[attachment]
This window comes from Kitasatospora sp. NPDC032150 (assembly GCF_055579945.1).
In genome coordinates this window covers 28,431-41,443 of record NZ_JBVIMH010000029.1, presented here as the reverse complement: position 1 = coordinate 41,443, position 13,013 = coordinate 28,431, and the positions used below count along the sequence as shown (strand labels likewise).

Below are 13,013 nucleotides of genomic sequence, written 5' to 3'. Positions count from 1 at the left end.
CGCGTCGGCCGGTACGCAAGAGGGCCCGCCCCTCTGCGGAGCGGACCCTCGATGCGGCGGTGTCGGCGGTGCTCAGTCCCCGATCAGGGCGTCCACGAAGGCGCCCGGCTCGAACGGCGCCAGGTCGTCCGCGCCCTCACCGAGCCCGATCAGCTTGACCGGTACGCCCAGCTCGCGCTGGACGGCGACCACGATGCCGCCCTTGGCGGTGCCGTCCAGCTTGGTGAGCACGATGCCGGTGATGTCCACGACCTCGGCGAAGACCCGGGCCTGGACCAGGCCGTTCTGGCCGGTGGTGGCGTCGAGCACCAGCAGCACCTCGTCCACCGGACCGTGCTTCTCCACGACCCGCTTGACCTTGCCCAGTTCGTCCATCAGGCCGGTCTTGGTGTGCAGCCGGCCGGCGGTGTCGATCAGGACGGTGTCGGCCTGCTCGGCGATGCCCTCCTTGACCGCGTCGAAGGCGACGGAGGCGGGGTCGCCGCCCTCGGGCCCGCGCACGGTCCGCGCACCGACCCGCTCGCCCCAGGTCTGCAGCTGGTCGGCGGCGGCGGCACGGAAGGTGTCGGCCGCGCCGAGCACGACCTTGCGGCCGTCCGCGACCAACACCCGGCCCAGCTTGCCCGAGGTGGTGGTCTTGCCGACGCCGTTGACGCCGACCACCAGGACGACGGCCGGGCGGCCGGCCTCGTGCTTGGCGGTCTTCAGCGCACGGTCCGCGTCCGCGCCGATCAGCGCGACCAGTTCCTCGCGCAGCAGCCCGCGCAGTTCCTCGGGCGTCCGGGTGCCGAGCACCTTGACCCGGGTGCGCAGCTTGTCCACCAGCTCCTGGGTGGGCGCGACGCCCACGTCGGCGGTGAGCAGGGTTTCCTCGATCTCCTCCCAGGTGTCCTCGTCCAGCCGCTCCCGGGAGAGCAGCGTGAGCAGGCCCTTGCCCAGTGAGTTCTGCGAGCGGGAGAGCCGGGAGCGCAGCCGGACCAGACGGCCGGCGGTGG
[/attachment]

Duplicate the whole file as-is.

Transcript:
This window comes from Kitasatospora sp. NPDC032150 (assembly GCF_055579945.1).
In genome coordinates this window covers 28,431-41,443 of record NZ_JBVIMH010000029.1, presented here as the reverse complement: position 1 = coordinate 41,443, position 13,013 = coordinate 28,431, and the positions used below count along the sequence as shown (strand labels likewise).

Below are 13,013 nucleotides of genomic sequence, written 5' to 3'. Positions count from 1 at the left end.
CGCGTCGGCCGGTACGCAAGAGGGCCCGCCCCTCTGCGGAGCGGACCCTCGATGCGGCGGTGTCGGCGGTGCTCAGTCCCCGATCAGGGCGTCCACGAAGGCGCCCGGCTCGAACGGCGCCAGGTCGTCCGCGCCCTCACCGAGCCCGATCAGCTTGACCGGTACGCCCAGCTCGCGCTGGACGGCGACCACGATGCCGCCCTTGGCGGTGCCGTCCAGCTTGGTGAGCACGATGCCGGTGATGTCCACGACCTCGGCGAAGACCCGGGCCTGGACCAGGCCGTTCTGGCCGGTGGTGGCGTCGAGCACCAGCAGCACCTCGTCCACCGGACCGTGCTTCTCCACGACCCGCTTGACCTTGCCCAGTTCGTCCATCAGGCCGGTCTTGGTGTGCAGCCGGCCGGCGGTGTCGATCAGGACGGTGTCGGCCTGCTCGGCGATGCCCTCCTTGACCGCGTCGAAGGCGACGGAGGCGGGGTCGCCGCCCTCGGGCCCGCGCACGGTCCGCGCACCGACCCGCTCGCCCCAGGTCTGCAGCTGGTCGGCGGCGGCGGCACGGAAGGTGTCGGCCGCGCCGAGCACGACCTTGCGGCCGTCCGCGACCAACACCCGGCCCAGCTTGCCCGAGGTGGTGGTCTTGCCGACGCCGTTGACGCCGACCACCAGGACGACGGCCGGGCGGCCGGCCTCGTGCTTGGCGGTCTTCAGCGCACGGTCCGCGTCCGCGCCGATCAGCGCGACCAGTTCCTCGCGCAGCAGCCCGCGCAGTTCCTCGGGCGTCCGGGTGCCGAGCACCTTGACCCGGGTGCGCAGCTTGTCCACCAGCTCCTGGGTGGGCGCGACGCCCACGTCGGCGGTGAGCAGGGTTTCCTCGATCTCCTCCCAGGTGTCCTCGTCCAGCCGCTCCCGGGAGAGCAGCGTGAGCAGGCCCTTGCCCAGTGAGTTCTGCGAGCGGGAGAGCCGGGAGCGCAGCCGGACCAGACGGCCGGCGGTGG